In the Secret we beseech God to accept our sacrifice and our prayers, that His grace may defend us from all dangers. These last words may be noted in connection with the history of Sixtus II and his six deacons who were surprised in the neighbouring cemetery of St Callixtus whilst they were celebrating the eucharistic synaxis, and were decapitated on the sacred altar, thus uniting their own sacrifice to that of Christ.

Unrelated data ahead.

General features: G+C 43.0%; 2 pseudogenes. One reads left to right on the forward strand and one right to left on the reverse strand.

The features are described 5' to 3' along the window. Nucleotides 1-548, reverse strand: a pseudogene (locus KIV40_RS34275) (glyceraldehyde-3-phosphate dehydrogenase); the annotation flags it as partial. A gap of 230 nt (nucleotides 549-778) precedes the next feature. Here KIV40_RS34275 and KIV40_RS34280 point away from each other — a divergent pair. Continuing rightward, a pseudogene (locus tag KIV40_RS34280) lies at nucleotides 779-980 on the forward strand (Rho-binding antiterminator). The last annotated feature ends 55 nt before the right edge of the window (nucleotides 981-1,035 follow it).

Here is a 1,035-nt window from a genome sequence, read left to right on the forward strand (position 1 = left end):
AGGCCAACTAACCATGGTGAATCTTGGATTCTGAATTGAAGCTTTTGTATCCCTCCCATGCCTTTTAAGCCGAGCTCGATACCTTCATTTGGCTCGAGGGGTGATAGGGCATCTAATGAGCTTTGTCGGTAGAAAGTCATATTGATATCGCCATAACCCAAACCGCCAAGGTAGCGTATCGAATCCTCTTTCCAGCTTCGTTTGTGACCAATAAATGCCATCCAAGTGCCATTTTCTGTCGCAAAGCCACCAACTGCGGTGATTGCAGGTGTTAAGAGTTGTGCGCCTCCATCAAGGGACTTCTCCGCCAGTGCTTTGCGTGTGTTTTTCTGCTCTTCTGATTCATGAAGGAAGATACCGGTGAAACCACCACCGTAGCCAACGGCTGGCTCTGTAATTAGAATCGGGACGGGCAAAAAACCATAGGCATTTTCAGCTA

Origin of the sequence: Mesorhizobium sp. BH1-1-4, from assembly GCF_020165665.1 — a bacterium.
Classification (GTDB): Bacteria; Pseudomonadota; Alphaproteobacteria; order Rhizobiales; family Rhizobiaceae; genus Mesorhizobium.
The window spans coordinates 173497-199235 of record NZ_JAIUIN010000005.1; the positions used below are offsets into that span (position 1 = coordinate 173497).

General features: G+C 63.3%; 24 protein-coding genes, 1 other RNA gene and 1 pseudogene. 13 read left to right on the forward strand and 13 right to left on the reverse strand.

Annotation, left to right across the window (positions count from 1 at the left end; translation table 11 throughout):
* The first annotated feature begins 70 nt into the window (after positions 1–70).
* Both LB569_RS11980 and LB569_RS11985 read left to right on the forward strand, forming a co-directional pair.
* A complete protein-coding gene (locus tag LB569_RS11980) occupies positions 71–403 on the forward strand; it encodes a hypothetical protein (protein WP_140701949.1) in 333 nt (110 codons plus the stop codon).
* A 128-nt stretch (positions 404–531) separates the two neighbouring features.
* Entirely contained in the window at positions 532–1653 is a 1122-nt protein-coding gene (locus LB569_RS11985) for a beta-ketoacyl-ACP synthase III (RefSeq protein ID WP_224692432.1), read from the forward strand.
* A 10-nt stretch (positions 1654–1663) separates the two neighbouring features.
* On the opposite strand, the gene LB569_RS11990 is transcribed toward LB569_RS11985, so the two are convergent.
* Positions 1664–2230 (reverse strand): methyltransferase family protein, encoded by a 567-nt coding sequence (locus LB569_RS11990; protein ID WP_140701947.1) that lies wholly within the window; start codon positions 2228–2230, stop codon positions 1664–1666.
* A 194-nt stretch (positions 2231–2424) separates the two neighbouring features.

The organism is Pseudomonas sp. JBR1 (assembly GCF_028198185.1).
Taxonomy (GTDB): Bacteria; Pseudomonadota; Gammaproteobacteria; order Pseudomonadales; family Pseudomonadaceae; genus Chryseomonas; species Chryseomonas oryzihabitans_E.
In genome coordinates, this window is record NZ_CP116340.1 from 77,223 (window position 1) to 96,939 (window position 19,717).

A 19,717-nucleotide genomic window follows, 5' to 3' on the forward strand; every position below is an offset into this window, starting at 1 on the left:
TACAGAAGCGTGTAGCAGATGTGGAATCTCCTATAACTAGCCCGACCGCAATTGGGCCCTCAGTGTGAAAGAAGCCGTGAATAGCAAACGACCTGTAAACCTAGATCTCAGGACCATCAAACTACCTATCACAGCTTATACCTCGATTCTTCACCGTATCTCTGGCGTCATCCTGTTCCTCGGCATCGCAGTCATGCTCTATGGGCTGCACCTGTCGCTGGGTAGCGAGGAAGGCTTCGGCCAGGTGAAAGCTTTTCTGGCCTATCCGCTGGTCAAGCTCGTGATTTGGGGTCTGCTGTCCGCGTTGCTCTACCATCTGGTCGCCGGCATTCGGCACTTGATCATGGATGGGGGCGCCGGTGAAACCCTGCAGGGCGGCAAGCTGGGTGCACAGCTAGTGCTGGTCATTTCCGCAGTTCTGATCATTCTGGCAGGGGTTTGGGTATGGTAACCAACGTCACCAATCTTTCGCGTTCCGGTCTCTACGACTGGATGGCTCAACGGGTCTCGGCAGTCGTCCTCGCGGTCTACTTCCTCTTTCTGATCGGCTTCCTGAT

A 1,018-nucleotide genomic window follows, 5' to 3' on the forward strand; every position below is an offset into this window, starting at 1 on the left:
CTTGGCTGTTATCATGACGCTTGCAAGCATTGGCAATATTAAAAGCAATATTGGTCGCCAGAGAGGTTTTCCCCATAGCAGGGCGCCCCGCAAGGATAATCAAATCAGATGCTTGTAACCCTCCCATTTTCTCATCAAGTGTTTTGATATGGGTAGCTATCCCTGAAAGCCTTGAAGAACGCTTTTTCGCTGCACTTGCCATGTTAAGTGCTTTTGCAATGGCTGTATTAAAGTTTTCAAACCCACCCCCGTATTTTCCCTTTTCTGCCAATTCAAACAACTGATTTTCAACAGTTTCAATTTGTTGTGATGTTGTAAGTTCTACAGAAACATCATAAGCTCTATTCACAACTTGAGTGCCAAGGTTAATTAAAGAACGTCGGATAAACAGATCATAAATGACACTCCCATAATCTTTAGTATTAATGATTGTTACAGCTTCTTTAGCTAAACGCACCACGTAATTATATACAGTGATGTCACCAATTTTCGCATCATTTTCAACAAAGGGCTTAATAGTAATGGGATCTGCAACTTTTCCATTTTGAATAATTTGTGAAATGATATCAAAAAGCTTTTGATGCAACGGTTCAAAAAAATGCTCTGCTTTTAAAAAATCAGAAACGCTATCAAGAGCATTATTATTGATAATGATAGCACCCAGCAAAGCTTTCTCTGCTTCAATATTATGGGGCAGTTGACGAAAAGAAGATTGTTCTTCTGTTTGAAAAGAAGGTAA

The ways of life of which the antiphon for the Communion (Psalm XV) speaks are those of the cross, of the sepulchre, and of the descent into Limbo, by which Christ passed to the glory of the resurrection. God tries a soul in the crucible of suffering before revealing Himself in His heavenly splendour. The Post-Communion asks that the heavenly banquet may sanctify the faithful, obtain the pardon of their sins, and dispose them to merit that which God has promised. In the Oratio super populum the priest-- as though still moved by the cruel death of Sixtus II and his deacons who were martyred not far from there-- again implores the protection of God, that being freed from danger we may with an untroubled mind devote ourselves to his holy service. Respect and deference to parental authority, which is the first of all natural authorities, are the essential conditions and the basis of all social order. The child-- and in many ways humanity is still a child-- before he can understand must believe in the authority of those who teach him and guide him. Without this obedience all education and progress is impossible.